Christian Bird, Nachiappan Nagappan, Premkumar Devanbu, Harald Gall, and Brendan Murphy
Studies have shown that social factors in development organizations have a dramatic effect on software quality. Separately, program dependency information has also been used successfully to predict which software components are more fault prone. Interestingly, the influence of these two phenomena have only been studied separately. Intuition and practical experience suggests, however, that task assignment (i.e. who worked on which components and how much) and dependency structure (which components have dependencies on others) together interact to influence the quality of the resulting software. We study the influence of combined socio-technical software networks on the fault-proneness of individual software components within a system. The network properties of a software component in this combined network are able to predict if an entity is failure prone with greater accuracy than prior methods which use dependency or contribution information in isolation. We evaluate our approach in different settings by using it on Windows Vista and across six releases of the Eclipse development environment including using models built from one release to predict failure prone components in the next release. We compare this to previous work. In every case, our method performs as well or better and is able to more accurately identify those software components that have more post-release failures, with precision and recall rates as high as 85%.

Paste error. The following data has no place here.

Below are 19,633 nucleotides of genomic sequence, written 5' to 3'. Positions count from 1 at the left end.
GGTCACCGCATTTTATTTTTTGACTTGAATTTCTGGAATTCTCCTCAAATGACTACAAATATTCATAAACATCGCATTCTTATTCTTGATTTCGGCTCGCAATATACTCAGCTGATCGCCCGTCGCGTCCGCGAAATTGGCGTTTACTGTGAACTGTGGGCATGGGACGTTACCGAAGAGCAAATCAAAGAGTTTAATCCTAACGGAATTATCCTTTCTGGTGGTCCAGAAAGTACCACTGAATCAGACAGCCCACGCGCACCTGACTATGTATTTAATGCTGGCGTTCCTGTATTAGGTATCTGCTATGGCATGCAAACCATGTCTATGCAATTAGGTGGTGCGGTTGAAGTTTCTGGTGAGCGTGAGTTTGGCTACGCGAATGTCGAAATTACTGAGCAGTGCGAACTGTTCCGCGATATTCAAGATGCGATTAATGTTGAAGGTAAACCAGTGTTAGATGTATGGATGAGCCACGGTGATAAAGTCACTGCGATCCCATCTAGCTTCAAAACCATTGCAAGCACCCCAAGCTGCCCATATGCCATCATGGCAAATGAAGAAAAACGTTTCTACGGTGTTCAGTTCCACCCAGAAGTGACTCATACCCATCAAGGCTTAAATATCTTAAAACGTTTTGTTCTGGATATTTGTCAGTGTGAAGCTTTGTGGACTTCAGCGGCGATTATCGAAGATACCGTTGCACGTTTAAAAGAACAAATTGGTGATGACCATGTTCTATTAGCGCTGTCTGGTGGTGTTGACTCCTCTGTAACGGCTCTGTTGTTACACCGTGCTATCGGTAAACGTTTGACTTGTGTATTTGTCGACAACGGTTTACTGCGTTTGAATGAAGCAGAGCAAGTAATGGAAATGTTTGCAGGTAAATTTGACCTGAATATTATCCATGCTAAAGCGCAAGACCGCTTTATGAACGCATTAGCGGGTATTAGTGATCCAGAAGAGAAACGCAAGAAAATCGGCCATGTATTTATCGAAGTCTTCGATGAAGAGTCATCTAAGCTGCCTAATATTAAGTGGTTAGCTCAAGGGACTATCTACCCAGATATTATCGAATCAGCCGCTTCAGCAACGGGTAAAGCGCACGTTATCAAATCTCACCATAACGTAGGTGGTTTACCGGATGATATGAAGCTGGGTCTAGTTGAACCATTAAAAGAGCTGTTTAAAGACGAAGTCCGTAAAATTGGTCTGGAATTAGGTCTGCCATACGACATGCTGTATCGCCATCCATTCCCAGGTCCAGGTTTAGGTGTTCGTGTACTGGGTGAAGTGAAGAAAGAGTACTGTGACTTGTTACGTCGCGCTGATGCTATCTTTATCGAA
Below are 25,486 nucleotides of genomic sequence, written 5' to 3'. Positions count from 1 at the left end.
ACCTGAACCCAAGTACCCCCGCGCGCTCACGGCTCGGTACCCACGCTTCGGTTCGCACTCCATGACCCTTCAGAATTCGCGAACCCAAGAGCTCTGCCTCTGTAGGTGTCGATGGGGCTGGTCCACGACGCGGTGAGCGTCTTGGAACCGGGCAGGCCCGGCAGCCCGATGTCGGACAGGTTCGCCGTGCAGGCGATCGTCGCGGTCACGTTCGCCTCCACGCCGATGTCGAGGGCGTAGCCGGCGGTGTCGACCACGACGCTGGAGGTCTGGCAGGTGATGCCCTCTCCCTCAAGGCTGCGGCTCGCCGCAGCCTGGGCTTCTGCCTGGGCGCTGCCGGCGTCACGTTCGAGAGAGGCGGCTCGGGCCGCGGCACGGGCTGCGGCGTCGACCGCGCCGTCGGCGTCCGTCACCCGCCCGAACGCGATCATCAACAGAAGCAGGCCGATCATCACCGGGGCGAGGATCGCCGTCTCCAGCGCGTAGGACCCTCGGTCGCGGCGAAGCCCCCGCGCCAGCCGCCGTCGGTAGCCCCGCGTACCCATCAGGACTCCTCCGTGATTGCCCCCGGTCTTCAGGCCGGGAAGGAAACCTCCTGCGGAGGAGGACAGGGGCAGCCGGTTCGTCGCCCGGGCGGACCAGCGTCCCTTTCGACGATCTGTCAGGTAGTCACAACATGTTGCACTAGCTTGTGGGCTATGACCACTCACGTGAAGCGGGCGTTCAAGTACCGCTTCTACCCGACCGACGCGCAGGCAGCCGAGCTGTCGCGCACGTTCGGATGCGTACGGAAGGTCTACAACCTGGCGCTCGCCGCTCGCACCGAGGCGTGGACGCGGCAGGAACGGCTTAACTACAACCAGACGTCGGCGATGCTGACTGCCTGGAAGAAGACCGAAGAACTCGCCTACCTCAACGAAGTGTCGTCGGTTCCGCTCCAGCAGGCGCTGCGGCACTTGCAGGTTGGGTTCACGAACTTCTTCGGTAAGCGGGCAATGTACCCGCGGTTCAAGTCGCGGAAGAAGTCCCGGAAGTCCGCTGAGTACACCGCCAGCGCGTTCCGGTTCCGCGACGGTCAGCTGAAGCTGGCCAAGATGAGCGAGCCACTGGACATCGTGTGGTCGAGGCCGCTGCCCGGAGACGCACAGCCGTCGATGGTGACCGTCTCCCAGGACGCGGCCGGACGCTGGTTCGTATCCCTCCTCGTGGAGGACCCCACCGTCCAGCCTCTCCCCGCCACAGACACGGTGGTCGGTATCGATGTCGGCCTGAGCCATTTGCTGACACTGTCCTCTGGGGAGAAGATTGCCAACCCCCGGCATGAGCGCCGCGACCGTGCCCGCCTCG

|Published in||Proceedings of the 17th International Symposium on Software Reliability Engineering|
|Publisher||IEEE Computer Society|